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PhD Final Defense for Pallav Ranjan

Event Type
Civil and Environmental Engineering
2015 Hydrosystems Bldg.
May 15, 2023   11:00 am  

Bridging the gaps between numerical and physical modeling of aquatic vegetation: Experimental bias, near-bed hydrodynamics, and sediment-induced turbulence modulation

Advisor: Prof. Rafael Tinoco


This study presents the results of high-resolution Large Eddy Simulations (LES) and flume-based experiments of flow through rigid emergent vegetation. The aim of the study is to bridge the gap between numerical and physical modeling of vegetated flows by identifying the strengths and challenges of each approach, building a methodology to leverage their advantages to provide a better understanding of hydrodynamics and transport in aquatic vegetation. Direct measurement of precise flow fields within large vegetation canopies is challenging and thus near-bed processes have remained elusive. Wall resolving LES provides a complete description of the flow field in the near-bed region, allowing LES results within the canopy to reveal wake interactions within the cylinders. Results show that the near-bed flow structure changes drastically with increasing 𝑅𝑒, thus affecting the near-bed turbulence statistics. The turbulence budget near the bottom boundary layer is also found to be out of balance across all 𝑅𝑒, which has fundamental implications for near-bed processes such as sediment transport.

In addition, LES and complementary laboratory experiments using Particle Image Velocimetry (PIV) were performed to provide a detailed quantitative assessment of flow response to gaps in cylinder arrays. The base canopy consists of a dense array of emergent rigid cylinders placed in a regular staggered pattern. The gaps varied in length from Δ𝑔/𝑑= 4 to 24 in intervals of 4𝑑, where 𝑑 is the diameter of the cylinders. The analysis was performed under subcritical conditions with Froude numbers 𝐹𝑟 𝜖 [0.08,0.2] and bulk Reynolds numbers 𝑅𝑒 𝜖 [0.8,2]× 10^4. Results show that the gaps affect the flow statistics at the upstream and downstream proximity of the canopy. The affected zone was Δ 𝑥/𝑑 ≈ 5 for the mean flow and Δ 𝑥/𝑑≈ 3 for the second-order statistics. Dimensionless time-averaged streamwise velocity within the gap exhibited minor variability with gap spacing; however, in-plane turbulent kinetic energy, 𝑘, showed a consistent decay rate when normalized with that at 𝑥/𝑑≥1 from the beginning of the gap. The emergent canopy acts as a passive turbulence generator for the gap flow for practical purposes. The streamwise dependence of 𝑘 follows an exponential trend within 1≤ 𝑥/𝑑 ≲ 2.5 and transitions to a power-law at 𝑥/𝑑≥ 4. The substantially lower maximum values of 𝑘 within the gap compared to 𝑘 within the canopy evidences a limitation of gap measurements representative of canopy flow statistics. A simplified framework is presented for estimating representative in-canopy statistics from measurements in the gap.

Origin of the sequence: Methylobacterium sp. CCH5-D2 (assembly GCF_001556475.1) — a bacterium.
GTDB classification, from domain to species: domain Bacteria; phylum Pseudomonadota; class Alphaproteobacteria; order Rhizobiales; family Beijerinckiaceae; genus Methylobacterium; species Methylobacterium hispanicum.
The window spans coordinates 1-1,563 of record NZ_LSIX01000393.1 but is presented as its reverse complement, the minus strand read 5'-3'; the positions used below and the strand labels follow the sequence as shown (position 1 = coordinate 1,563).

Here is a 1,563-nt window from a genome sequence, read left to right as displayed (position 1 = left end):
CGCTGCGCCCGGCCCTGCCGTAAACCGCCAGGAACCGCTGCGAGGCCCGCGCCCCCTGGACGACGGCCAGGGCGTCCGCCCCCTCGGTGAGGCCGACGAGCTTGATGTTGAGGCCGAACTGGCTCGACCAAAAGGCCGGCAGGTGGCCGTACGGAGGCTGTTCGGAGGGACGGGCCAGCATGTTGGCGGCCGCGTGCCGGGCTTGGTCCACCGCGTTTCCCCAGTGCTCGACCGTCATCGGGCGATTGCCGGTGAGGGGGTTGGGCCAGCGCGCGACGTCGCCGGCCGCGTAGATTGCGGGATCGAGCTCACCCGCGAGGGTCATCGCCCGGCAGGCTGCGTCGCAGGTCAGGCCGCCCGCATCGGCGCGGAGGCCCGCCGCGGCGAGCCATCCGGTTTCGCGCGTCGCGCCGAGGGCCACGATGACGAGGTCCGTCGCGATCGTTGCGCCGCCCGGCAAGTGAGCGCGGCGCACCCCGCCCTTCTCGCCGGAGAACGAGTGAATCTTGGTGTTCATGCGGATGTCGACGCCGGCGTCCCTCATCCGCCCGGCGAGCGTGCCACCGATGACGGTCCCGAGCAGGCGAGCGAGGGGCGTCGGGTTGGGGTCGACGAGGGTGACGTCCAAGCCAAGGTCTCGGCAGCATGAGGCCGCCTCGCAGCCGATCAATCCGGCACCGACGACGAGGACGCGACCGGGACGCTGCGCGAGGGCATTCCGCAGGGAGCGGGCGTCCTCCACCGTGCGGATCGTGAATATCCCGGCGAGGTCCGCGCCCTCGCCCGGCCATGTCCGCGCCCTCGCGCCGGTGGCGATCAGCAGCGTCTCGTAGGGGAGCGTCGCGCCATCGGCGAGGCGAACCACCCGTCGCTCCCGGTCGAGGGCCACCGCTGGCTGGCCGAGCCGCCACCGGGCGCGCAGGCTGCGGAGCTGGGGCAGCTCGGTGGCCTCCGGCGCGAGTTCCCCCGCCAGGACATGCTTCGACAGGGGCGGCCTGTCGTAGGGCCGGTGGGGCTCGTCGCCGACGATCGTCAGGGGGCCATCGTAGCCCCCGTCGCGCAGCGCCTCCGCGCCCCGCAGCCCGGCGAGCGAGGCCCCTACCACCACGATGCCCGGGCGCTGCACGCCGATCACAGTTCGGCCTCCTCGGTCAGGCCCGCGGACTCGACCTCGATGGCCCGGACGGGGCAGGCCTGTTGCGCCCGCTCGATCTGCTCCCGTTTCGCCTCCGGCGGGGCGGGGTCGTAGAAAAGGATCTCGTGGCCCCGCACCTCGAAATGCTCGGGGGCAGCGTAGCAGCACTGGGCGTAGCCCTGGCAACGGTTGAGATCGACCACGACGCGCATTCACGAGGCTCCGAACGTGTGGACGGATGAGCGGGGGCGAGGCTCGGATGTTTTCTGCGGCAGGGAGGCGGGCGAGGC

Aquatic vegetation has the potential to increase suspended sediment capture while also increasing sediment resuspension and bedload transport. Suspended sediment can induce density stratification, which modulates the turbulence in the water column. We derive a Rouse-based formulation for suspended sediment concentration (SSC) including the effect of sediment-induced density stratification. We perform high-resolution Large Eddy Simulations (LES) of vegetated and non-vegetated channels to explicitly highlight the effect of stratification on SSC profiles. We found that the impact of stratification is limited to the near-bed region within the effective boundary layer, affecting both sediment resuspension and bedload transport. Analysis of turbulence metrics revealed that stratification reduces the likelihood of dominant sweep and ejection events near the bed and makes either event equally likely. Modifications to existing models of sediment pickup and bedload transport are suggested to account for the effects of sediment-induced stratification on vegetated and non-vegetated channels.

Finally, detailed qualitative and quantitative analysis of Reynolds stress generation is presented for vegetated canopy flows. It is found that near-bed mechanisms governing the Reynolds stress generation are fundamentally different from the mechanisms far from the bed. Quadrant analysis reveals that increasing 𝑅𝑒 also increases the contribution of each quadrant towards generation of Reynolds stresses in the canopy. Further, quadrant analysis of velocity fluctuations in the gap reveals that measurements in the gap don't provide a representative picture of the flow structure within the canopy. This has implications for the development of process-based models based on statistics measured in the gap. A new model for eddy viscosity is thus proposed based on the accurate quantification of near-bed flow field from LES. The model can be used for practical engineering applications such as stream restoration, measurement of sediment and gas fluxes from the bed, transport of microplastics with sediments, and other related applications.

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